Posted by: jasonk2600 | January 19, 2010

Quickie HowTo: Basic Denial of Service Protection Using PF

Synopsis

This quickie howto describes the steps necessary to configure a system acting as a firewall/router using OpenBSD’s Packet Filter (PF) software to provide proactive defense against simple Denial of Service (DoS) attacks and brute force attacks.  This post assumes that the firewall/router has already been configured and is running PF with two NIC’s; one facing the Internet and one facing the local area network (LAN).

Sample NAT Ruleset

Below is an example of a very basic PF ruleset used on a system providing firewall and Network Address Translation (NAT).  The ruleset defines the external NIC (ext_if), the internal NIC (int_if), the local network (localnet), and a list of TCP services that are allowed to connect to the system from the outside (tcp_services).

ext_if = "ath0"
int_if = "dc0"
localnet = $int_if:network

tcp_services = "{ ssh, http }"

nat on $ext_if from $localnet to any -> ($ext_if)

block all
scrub in all
antispoof for $ext_if
antispoof for $int_if

pass from { lo0, $localnet } to any keep state

pass in inet proto tcp from any to $ext_if port $tcp_services

 

Adding Simple Proactive Protection

The new ruleset will need a persistent table to store IP addresses that have attempted to DoS or brute force the TCP services that have been allowed in. Create a table called bruteforce and add a block statement early in the ruleset to block the hosts in the bruteforce table. The sample ruleset would now look like the following:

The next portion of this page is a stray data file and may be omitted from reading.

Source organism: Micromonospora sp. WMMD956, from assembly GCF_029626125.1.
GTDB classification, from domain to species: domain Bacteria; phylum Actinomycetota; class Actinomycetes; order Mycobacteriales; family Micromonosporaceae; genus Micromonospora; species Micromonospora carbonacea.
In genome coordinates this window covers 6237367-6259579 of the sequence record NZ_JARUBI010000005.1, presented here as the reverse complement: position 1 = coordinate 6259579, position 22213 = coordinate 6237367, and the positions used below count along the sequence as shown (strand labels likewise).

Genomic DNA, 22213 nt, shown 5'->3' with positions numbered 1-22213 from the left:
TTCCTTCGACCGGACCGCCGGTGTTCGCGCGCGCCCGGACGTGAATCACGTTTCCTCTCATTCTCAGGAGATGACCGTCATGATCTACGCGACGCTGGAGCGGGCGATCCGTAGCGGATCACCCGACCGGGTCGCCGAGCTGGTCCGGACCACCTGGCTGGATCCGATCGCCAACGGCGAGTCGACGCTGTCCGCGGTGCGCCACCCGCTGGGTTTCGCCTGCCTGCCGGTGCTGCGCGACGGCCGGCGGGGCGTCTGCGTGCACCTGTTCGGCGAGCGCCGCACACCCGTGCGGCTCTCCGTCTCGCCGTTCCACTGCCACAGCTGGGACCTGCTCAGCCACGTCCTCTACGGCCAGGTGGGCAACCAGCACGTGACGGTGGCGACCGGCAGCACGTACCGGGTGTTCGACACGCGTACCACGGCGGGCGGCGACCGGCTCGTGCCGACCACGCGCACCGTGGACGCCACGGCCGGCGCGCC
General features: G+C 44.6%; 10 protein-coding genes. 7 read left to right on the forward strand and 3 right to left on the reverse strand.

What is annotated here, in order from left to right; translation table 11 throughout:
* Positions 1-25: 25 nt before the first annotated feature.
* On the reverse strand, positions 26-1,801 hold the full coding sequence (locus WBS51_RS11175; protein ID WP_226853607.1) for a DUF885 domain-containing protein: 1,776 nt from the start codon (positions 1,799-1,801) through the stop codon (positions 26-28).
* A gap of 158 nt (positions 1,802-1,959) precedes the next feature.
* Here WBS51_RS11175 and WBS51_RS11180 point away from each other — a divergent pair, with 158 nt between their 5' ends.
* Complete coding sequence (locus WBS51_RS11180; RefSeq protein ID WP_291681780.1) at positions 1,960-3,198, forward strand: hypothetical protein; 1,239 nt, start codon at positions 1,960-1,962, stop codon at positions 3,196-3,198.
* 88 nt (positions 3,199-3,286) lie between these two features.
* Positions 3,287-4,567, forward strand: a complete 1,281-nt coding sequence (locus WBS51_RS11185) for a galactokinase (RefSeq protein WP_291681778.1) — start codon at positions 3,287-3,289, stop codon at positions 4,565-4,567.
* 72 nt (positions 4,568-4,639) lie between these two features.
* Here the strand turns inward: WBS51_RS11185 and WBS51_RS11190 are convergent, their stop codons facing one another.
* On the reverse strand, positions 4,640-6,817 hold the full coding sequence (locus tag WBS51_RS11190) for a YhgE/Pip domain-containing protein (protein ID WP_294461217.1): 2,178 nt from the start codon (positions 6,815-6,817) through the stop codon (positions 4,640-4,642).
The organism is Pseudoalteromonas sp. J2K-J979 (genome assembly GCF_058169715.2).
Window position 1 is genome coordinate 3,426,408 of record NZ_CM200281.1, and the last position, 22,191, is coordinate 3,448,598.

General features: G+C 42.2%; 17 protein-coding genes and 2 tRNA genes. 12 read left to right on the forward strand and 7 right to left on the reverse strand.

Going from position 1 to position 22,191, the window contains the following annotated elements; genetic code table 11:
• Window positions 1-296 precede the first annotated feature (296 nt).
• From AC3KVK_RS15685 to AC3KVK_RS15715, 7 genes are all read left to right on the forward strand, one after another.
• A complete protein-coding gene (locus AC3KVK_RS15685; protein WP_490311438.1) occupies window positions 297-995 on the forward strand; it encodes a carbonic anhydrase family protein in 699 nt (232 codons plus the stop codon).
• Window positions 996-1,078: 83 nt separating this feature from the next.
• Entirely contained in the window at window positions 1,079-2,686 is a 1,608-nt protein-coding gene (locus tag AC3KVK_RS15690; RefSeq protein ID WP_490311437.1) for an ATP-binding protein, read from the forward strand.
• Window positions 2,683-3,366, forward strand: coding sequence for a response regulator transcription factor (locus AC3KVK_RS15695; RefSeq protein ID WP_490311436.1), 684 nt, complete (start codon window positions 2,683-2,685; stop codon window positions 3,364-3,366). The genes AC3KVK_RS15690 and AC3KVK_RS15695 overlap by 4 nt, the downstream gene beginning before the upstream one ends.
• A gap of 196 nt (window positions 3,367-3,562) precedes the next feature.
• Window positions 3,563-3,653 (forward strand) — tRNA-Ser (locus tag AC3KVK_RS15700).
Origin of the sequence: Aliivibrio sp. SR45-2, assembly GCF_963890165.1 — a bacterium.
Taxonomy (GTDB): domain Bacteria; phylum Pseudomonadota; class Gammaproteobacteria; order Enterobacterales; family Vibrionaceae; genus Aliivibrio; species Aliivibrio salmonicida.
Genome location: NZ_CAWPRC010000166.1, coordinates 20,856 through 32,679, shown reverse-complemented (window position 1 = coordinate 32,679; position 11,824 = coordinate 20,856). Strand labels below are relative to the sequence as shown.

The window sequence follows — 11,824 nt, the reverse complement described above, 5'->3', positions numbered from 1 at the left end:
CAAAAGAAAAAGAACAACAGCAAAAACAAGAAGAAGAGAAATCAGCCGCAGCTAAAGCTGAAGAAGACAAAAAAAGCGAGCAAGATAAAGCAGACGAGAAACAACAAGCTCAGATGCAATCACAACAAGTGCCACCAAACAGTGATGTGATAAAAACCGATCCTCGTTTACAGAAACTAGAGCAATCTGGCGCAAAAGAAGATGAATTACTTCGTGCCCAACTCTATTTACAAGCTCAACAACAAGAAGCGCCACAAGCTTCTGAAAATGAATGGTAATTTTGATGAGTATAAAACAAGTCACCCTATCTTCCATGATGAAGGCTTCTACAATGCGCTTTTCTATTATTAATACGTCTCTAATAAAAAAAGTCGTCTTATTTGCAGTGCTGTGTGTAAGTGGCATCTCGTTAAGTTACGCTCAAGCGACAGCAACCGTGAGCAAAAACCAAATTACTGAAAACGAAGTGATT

ext_if = "ath0"
int_if = "dc0"
localnet = $int_if:network

tcp_services = "{ ssh, http }"

table <bruteforce> persist

nat on $ext_if from $localnet to any -> ($ext_if)

block all
block quick from <bruteforce>
scrub in all
antispoof for $ext_if
antispoof for $int_if

pass from { lo0, $localnet } to any keep state

pass in inet proto tcp from any to $ext_if port $tcp_services

 

Now modify the last rule that allows traffic on the specified TCP services in. The max-src-conn option specifies how many concurrent connections from a single IP address are allowed and the max-src-rate option specifies how many connection attempts per second are allowed (5 attempts every 5 seconds in the example below). The finished sample ruleset would now look like the following:

ext_if = "ath0"
int_if = "dc0"
localnet = $int_if:network

tcp_services = "{ ssh, http }"

table <bruteforce> persist

nat on $ext_if from $localnet to any -> ($ext_if)

block all
block quick from <bruteforce>
scrub in all
antispoof for $ext_if
antispoof for $int_if

pass from { lo0, $localnet } to any keep state

pass in inet proto tcp from any to $ext_if port $tcp_services \
     keep state (max-src-conn 10, max-src-rate 5/5, \
     overload <bruteforce> flush global)

 

Restart the system for the new PF ruleset to take effect.

References

 

  [EoF]
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